Kenyans and Adoption

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This morning I attended Topeka Bible Church with my parents. The service was called “Adoption Sunday.” The main idea I took away was that the act of adoption is a central component of God’s character. This message was highlighted by several adoption stories from within the congregation. I have really been moved by the families I have known that adopted children. There is almost no act more alien to mammalian biology than raising a child that does not share your genes. This kind of thing makes me feel good to be alive.

Thoughts of adoption took me back to Kenya. I feel I have been remiss in not more widely sharing the importance of adoption to the Kenyan family. Of the Kenyan men I knew and worked with, the majority had either adopted or had an adoption within their immediate families. In two cases I could name, the family had adopted 3 children. Keep in mind that many of these families exist in a state we would define as “profound poverty.” It is true that the economic conditions, mortality rate, and cultural differences in Kenya explain why adoption would be so necessary there; but not entirely why it would be so common. The frequency with which Kenyans raise children that are not immediately theirs (though often related) always humbled me. It makes me proud of them.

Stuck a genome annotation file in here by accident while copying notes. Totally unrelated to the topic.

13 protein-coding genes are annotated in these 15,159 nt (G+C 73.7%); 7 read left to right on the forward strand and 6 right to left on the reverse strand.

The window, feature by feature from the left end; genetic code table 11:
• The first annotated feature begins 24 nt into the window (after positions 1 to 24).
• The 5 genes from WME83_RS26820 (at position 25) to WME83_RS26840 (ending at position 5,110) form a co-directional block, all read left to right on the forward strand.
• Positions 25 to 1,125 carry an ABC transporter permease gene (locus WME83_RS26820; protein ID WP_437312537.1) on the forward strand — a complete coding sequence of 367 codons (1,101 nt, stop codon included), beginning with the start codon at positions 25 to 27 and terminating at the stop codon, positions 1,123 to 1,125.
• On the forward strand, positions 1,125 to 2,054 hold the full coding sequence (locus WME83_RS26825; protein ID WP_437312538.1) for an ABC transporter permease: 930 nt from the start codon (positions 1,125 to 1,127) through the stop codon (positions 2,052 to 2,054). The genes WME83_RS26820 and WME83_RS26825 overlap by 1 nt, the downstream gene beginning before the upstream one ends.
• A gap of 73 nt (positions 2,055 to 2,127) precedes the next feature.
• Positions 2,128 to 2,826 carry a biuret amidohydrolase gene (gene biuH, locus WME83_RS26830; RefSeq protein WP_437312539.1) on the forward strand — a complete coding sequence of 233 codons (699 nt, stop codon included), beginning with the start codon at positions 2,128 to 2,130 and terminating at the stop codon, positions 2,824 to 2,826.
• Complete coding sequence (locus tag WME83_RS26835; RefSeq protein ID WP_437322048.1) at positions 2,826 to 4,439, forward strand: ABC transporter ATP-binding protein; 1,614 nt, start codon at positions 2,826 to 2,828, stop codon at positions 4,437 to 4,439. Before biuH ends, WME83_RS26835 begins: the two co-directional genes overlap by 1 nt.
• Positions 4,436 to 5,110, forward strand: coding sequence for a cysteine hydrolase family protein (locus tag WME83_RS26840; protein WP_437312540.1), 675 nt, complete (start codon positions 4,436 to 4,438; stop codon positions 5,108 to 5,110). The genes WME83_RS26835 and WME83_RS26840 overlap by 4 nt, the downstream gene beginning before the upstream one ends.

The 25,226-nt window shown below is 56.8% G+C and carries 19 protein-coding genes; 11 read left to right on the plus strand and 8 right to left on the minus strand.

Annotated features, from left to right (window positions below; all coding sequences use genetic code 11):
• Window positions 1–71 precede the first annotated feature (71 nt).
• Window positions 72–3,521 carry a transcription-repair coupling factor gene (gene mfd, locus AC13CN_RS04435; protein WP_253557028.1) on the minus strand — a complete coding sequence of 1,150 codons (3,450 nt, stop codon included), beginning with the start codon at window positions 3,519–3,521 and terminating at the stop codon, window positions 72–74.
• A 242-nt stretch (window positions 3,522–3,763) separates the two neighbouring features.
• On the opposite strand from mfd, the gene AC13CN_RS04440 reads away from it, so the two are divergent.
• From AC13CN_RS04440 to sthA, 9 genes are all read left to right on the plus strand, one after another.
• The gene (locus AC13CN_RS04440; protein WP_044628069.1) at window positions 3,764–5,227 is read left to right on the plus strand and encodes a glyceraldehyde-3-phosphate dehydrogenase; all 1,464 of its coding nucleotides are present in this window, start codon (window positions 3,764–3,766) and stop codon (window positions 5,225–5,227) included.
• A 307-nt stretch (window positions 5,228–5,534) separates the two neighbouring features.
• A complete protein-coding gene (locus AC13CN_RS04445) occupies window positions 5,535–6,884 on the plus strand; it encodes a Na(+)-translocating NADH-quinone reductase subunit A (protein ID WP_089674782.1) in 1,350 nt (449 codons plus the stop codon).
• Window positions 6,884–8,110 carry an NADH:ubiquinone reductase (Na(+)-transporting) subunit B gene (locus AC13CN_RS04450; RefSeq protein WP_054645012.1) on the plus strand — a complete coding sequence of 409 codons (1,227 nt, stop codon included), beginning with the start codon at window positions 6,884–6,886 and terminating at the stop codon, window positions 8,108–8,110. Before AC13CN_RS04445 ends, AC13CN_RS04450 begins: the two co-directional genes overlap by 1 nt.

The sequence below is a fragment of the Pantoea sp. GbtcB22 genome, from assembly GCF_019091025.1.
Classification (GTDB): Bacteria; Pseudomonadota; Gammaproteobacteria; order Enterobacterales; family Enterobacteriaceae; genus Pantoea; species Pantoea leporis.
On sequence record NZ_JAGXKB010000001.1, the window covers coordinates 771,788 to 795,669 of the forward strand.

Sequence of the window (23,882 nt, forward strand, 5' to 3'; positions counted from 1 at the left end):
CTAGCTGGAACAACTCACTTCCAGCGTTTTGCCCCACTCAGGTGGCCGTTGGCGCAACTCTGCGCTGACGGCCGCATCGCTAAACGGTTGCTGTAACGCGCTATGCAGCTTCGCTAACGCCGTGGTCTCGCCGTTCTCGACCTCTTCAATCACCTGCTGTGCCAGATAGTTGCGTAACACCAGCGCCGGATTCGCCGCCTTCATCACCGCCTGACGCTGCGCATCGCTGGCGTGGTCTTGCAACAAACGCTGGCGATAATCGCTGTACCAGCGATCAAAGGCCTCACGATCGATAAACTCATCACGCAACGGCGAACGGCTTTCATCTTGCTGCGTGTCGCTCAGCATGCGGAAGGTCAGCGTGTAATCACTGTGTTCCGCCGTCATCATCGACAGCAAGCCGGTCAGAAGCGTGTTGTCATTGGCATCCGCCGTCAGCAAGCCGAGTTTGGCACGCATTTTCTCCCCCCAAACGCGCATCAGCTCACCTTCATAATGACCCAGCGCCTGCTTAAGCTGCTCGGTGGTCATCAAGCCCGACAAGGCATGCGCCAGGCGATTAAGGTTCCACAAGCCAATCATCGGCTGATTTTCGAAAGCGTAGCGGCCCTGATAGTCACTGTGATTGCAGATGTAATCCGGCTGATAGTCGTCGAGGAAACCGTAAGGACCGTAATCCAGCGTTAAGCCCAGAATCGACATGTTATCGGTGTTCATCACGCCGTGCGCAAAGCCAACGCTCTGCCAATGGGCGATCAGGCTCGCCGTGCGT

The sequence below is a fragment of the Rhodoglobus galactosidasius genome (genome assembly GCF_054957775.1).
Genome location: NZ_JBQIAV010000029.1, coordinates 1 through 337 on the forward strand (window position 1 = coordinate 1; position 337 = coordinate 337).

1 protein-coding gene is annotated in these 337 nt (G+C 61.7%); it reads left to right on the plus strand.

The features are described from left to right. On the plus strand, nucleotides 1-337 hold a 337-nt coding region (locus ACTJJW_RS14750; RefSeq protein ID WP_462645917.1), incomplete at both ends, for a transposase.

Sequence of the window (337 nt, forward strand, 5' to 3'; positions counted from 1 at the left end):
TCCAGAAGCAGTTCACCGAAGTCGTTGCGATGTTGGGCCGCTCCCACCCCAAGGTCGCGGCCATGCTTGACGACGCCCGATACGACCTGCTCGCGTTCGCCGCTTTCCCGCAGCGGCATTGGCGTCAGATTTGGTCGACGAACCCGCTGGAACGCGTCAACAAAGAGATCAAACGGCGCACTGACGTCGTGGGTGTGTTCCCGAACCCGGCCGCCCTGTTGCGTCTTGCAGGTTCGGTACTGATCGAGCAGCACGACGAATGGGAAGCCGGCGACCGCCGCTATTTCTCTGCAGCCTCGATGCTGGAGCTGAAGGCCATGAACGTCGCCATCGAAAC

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3 Responses to “Kenyans and Adoption”

  1. maureen Says:

    I like this. In the same way biological parents say that they cannot express in words the love and commitment they feel for their children, also one who adopts certainly must have an inexpressible love, and one that they have decisively chosen for themselves and their family.

    For [even] we have been adopted as His sons through Jesus Christ….

  2. Sage Says:

    I guess it’s time we finally let you know, son. You were adopted.

  3. maureen Says:

    HA ha ha ha ha….funniest comment yet from Alan Lunn. This one takes the cake.

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